The setup: I wasn’t going to get a ride to the Metro today. I couldn’t sleep because I was freaking out about things that needed done at work today. I was up at 6:30. I was ready to go to work around 7:15. At that point, my options lay before me like the opening minutes of the Country Kitchen Buffet, pre-soiling from the elderly and morbidly obese.
The process: I got to the car and it hit me … Jacque, you could TOTALLY drive to work today.
(Time out: Jacque? Are you insane? Don’t you understand the reason people use the Metro is to AVOID the headache of driving to work every day? I mean, really, Jacque. What the hell?”
The process, continued: After realizing I needed to put gas in the car anyway, my fate was all but sealed. I sat in the Shell parking lot next to my apartment building and turned my eyes to Jill, the name of my Garmin navigation device. I’ll admit, at this point, I’d almost talked myself out of it. I weighed the fact that the train was easy, passive, I could be at the station in five minutes, downtown 35 minutes after that …
(To quote Crow, from “Mystery Science Theatre 3000: The Movie” — “Well, Mike, I calculated the odds of this succeeding against the odds that I was doing something incredibly stupid and, well, I went ahead anyway.)
7:52 a.m.: I’m still driving toward the Metro at this point. I’ve still got, easily, three chances to completely bail out on this experiment.
7:54 a.m.: Metro turnoff missed. On Kenilworth. Exit to Beltway in 0.6 miles, according to Jill. At this point, turning around with be far too big of a headache. I’ve ripped off the Band-Aid. I’m committed to bleeding.
7:56 a.m.: On Capital Beltway South, headed toward exit 22B, the Baltimore-Washington Parkway. (Well, a scenic drive will be nice, at least. It’s quite scenic.)
8:01 a.m.: Off exit smoothly, but oh … that’s where the traffic is. Hrm. Yep. That’s … where the traffic was hiding. No big deal. Jill says it’s only 5.6 miles on this road, and then to New York Avenue for another 5 miles. I’m only 10 miles away. This is awesome.
8:06 a.m.: I’ve gone 15 feet.
8:07 a.m.: I’ve not moved, but far ahead of me I can see cars moving. I’m also noticing that people in the DC-area … can’t drive.
8:13 a.m.: I’ve gone 15 feet. At this point in the game, we start what I like to call, “Choice Remorse.” That’s the key moment in any process where you think to yourself, “OK, this MAY have been a bad idea,” but because you’re the most stubborn person you know, you refuse to admit you might have made a bad choice.
8:14 a.m.: “From Richmond to Baltimore … from the Chesapeake to the Shenandoah … “
8:16 a.m.: I’ve gone 15 feet.
8:21 a.m.: I’m amazed at the dexterity of this little blue Honda Civic that artfully darts between lanes to go absolutely nowhere. I’m even more amazed when I see the “Baby On Board” danglie and the sun screens. Great parenting, Mom. Cutting off box trucks with your infant in the back and laying on the horn is setting some fantastic framework for “Future Douchebag Commuters of America.”
8:27 a.m.: I’ve gone 15 feet.
8:36 a.m.: I’m at the exit for New York Avenue. Which would really be great if I was moving.
8:39 a.m.: WOO! How about that. Once you actually get IN the District of Columbia, it only marginally sucks to drive. I notice that I’m in “northeast” and I pass by the XM building. Ah, XM building. I’ll be back. You just wait. Someday, I’ll be coming to work at your place with an open mic.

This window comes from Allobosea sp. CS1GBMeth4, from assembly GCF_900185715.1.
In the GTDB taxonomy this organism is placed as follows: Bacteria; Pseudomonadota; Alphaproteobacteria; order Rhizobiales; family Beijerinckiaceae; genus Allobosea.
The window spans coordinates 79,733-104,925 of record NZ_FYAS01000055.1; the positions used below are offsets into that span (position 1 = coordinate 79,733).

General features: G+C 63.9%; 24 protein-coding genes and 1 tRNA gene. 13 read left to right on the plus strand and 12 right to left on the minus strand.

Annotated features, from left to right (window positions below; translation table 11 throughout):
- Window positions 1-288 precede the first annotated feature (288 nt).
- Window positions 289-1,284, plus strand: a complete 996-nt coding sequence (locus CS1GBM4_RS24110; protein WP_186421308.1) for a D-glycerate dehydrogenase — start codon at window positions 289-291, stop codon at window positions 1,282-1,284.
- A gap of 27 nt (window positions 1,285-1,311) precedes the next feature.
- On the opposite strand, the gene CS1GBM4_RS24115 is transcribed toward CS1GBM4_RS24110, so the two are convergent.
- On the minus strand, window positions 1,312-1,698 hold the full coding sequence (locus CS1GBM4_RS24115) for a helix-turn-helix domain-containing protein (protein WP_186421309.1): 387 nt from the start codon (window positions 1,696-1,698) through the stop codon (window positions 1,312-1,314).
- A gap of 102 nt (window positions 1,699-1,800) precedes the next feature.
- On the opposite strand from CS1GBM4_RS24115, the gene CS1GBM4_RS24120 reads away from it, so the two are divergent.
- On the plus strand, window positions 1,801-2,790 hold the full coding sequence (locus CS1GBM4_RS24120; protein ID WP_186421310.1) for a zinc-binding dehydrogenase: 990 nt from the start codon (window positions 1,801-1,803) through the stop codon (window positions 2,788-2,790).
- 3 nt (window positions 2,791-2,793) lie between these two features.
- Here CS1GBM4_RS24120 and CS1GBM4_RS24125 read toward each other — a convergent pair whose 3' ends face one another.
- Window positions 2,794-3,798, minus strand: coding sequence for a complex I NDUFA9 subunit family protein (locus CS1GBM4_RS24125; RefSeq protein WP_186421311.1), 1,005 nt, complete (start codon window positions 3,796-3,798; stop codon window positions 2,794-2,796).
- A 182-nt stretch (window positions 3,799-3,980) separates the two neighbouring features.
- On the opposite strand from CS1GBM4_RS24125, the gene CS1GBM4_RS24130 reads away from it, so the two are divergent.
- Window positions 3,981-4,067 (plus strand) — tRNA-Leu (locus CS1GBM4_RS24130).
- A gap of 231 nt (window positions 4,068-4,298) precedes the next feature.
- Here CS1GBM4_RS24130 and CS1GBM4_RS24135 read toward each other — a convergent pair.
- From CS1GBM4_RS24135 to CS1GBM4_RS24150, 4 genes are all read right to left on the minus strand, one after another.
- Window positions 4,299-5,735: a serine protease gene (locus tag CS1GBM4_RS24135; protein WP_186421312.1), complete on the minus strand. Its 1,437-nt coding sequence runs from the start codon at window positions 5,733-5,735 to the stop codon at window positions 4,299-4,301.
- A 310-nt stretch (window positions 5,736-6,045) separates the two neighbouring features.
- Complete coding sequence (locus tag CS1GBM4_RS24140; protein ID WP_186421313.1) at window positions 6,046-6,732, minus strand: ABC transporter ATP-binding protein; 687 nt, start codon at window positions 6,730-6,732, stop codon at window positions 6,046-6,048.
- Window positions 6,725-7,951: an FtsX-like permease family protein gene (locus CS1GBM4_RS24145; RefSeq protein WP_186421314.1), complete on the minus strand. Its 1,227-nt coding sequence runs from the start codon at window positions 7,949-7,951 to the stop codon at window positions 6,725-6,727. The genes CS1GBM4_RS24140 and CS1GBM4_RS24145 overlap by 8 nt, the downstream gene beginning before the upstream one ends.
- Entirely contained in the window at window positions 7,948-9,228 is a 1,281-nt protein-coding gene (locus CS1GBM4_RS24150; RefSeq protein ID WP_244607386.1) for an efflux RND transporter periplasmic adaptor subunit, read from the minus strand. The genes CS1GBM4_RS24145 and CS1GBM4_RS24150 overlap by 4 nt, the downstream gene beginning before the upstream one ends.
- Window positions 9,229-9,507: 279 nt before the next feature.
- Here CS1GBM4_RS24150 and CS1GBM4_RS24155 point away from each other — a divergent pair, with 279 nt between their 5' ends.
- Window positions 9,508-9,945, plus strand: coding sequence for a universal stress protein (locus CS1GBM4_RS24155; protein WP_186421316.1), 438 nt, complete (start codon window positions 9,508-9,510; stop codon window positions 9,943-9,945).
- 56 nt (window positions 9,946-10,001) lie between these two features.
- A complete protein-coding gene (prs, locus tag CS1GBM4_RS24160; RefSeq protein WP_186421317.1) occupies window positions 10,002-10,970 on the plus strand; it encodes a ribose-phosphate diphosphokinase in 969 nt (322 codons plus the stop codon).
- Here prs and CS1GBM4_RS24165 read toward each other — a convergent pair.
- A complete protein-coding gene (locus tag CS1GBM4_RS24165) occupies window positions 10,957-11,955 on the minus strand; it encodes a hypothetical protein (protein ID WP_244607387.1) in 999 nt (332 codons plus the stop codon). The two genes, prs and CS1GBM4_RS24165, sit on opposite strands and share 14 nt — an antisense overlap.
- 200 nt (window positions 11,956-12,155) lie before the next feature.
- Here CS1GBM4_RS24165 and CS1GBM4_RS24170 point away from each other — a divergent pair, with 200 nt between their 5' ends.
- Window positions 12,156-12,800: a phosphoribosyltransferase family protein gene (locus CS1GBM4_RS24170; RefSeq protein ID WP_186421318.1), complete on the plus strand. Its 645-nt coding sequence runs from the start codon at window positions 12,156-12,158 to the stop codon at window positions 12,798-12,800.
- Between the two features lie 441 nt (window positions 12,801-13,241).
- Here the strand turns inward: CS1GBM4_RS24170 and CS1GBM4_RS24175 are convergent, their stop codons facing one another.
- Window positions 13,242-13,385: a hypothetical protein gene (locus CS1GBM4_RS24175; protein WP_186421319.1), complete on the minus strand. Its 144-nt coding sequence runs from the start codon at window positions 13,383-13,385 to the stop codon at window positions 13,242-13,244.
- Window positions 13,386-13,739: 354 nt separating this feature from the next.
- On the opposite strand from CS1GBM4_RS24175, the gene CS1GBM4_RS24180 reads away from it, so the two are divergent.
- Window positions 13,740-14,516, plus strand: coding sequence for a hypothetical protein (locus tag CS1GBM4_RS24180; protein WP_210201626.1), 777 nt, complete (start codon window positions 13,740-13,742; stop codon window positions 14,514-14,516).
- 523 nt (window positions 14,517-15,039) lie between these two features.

8:44 a.m.: Alright, Jill. Thanks. Thanks for those faulty directions. Thanks for that. Now that traffic circle I need is that overpass ABOVE me and I’m heading somewhere you’re not prepared for. FAN-tastic.
8:46 a.m.: JILL! I CAN’T TURN LEFT ON L STREET FROM HERE! GAHHH!! WHY MUST YOU LIE TO ME?!
8:48 a.m.: I’m somewhere near Q Street. I have no idea how this happened. I’m not on speaking terms with Jill. I’m also amazed that more people on bicycles don’t die in this down. I’ve been grazed by two. I will give them props for their fearlessness.
8:49 a.m.: OK, finally. Vermont Avenue. ROCK. I can get to work from here.
8:50 a.m.: Hey, Jill, thanks for telling me I have to turn right on the little street and not the main road. Now I can’t turn right, even though I’M SITTING NEXT DOOR TO MY OFFICE. I HATE YOU JILL. I HATE YOU SO MUCH.
8:54 a.m.: I’m on Connecticut. I’d be moving quicker, but I can see why people have a hard time driving near Metro stations with herds of people walking off at once. Note to self: Stop crossing the street like an asshole. It’s not fair to the people in cars.
8:58 a.m.: It dawns on me at this point, I’m no longer going to get the early bird special at the parking garage. I give Jill the middle finger.
9:01 a.m.: Corner of 15th and K. In the right lane. Ready to turn right. If only the f-ing light would change.
9:04 a.m.: Parking garage. Four minutes late. $6 dollars more. Story of my life.
The conclusion: While I’m not ready to label this “epic fail” I do see the benefits of the Metro. Had I just not embarked on this little journey, I would have been downtown before 8:30. However, had I not just taken the blind jump, I never would have had this experience, and to me, experience is far more valuable than the time I would have saved just sitting there with my iPod. The only bonus I’m seeing is that when I leave here tonight around 7:30 p.m., I’ll have next to no traffic outbound and I should get home in about half the time it would take me to ride the Metro. I’ll have to update with the results of that leg of the journey later.